McCaul plugs away on cybersecurity bill: House Homeland Security Chairman Michael McCaul (R-Texas) said he is getting "very close on developing a draft" of a cybersecurity bill after holding more than 100 meetings with stakeholders. McCaul declined to comment on when he's aiming to mark up the bill, but said he expects it will "complement" CISPA.
"We're getting very close on developing a draft of the bill that we will want to share with stakeholders to get their buy-in before we mark anything up. We're doing that right now," he said. "We could have gone at the same time as CISPA, but we we're starting over [on] a brand new bill. ... We want to do it right, do it methodically and then move forward."
IN CASE YOU MISSED IT
Internet governance bill advances, but Democrats wary: The House Communications and Technology subcommittee approved a bill on Thursday to support Internet freedom despite Democrats' concern that it could undermine existing laws and regulations.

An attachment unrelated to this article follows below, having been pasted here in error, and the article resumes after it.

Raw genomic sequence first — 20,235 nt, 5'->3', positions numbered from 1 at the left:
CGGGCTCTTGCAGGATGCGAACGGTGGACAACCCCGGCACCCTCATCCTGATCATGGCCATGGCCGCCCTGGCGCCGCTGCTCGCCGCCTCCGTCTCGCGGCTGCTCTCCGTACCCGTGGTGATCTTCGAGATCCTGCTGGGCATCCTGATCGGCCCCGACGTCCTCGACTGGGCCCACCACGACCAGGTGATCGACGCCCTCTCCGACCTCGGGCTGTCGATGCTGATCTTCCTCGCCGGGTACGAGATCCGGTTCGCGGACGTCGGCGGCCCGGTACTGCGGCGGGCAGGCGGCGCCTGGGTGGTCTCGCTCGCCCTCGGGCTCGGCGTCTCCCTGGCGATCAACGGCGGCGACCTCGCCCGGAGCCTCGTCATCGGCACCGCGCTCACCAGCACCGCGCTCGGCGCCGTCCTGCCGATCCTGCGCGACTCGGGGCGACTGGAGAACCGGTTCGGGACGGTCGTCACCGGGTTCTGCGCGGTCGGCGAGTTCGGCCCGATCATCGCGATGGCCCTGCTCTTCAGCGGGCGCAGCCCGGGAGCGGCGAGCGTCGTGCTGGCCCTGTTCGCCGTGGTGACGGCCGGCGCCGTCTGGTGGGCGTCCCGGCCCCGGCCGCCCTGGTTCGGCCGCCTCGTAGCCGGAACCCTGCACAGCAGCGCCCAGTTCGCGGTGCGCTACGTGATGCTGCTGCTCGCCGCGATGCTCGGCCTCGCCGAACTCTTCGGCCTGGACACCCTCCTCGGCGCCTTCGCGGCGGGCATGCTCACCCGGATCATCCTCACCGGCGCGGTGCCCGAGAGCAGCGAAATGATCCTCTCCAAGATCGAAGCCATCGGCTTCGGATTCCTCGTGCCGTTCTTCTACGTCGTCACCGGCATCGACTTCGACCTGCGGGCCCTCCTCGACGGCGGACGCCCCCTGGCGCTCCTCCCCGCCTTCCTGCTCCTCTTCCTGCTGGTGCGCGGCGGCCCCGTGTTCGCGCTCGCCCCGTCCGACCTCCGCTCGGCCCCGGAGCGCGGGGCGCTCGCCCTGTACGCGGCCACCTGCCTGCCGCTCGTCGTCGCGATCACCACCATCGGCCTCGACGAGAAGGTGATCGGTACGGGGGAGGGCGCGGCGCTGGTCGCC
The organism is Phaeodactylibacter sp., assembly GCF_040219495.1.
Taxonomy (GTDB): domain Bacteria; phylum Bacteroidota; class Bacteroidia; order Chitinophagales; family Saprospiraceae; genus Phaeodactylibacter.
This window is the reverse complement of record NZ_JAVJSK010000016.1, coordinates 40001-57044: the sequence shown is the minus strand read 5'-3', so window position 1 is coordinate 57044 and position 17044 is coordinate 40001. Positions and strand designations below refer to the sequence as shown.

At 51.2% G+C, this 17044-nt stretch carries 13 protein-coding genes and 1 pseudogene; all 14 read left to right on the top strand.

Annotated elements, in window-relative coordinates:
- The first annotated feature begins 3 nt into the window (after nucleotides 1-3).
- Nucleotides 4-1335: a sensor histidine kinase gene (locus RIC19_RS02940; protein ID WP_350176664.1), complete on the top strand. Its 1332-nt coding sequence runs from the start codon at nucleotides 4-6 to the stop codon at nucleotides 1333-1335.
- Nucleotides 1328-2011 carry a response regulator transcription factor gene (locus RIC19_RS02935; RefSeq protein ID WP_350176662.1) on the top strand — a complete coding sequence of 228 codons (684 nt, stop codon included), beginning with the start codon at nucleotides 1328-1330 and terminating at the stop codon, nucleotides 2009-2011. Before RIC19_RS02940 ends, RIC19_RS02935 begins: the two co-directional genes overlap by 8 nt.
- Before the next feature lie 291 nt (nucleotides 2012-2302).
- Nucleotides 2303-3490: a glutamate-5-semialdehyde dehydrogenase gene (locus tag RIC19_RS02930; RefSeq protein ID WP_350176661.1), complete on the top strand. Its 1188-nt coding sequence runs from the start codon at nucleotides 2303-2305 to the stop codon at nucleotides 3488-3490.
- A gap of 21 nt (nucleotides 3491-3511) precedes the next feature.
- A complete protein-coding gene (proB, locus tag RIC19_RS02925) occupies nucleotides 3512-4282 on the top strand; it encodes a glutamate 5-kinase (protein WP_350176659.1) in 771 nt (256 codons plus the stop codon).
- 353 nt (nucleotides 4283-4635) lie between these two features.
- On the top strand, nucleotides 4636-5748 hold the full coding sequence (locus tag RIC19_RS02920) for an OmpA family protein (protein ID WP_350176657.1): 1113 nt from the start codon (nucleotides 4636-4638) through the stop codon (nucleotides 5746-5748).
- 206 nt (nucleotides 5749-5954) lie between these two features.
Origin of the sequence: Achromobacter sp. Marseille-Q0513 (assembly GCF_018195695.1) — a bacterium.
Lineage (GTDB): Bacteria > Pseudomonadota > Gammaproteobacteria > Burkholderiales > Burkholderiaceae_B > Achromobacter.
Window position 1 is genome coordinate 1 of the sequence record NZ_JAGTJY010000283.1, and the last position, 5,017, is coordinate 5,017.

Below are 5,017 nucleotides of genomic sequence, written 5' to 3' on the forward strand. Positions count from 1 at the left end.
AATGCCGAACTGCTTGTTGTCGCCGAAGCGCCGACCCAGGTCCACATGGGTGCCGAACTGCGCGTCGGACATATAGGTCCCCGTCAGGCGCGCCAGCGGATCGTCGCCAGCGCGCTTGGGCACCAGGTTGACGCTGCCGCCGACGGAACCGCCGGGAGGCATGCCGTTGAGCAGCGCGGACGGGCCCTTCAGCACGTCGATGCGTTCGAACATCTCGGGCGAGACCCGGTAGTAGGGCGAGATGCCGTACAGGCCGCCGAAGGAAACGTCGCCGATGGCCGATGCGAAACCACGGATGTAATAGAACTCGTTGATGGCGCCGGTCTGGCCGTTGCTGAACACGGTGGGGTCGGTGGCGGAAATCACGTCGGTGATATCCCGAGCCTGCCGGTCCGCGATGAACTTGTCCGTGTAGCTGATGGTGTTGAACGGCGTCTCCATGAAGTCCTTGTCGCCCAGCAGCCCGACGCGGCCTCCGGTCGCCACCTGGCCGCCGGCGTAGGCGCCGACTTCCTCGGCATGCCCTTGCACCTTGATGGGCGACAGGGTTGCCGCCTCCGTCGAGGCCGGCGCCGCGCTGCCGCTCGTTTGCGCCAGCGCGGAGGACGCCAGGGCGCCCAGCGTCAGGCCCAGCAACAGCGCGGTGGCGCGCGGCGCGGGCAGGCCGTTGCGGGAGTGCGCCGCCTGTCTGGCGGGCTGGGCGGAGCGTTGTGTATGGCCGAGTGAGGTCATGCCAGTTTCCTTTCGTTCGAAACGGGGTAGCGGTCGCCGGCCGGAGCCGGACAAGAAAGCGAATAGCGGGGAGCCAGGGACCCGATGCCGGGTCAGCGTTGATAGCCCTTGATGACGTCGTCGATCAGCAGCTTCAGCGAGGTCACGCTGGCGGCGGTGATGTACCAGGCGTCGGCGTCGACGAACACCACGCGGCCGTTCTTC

Rep. Greg Walden (R-Ore.), the subcommittee's chairman, insisted the measure is only a statement of policy and would not repeal any existing rules.
"As a matter of law, a statement of policy does not impose statutorily mandated responsibilities on an agency," Walden said.
Tech group representing Google, Yahoo backs CISPA: A trade association that represents Google, Yahoo, Cisco and Oracle has come out in support of a controversial cybersecurity bill that is slated to be voted on in the House next week.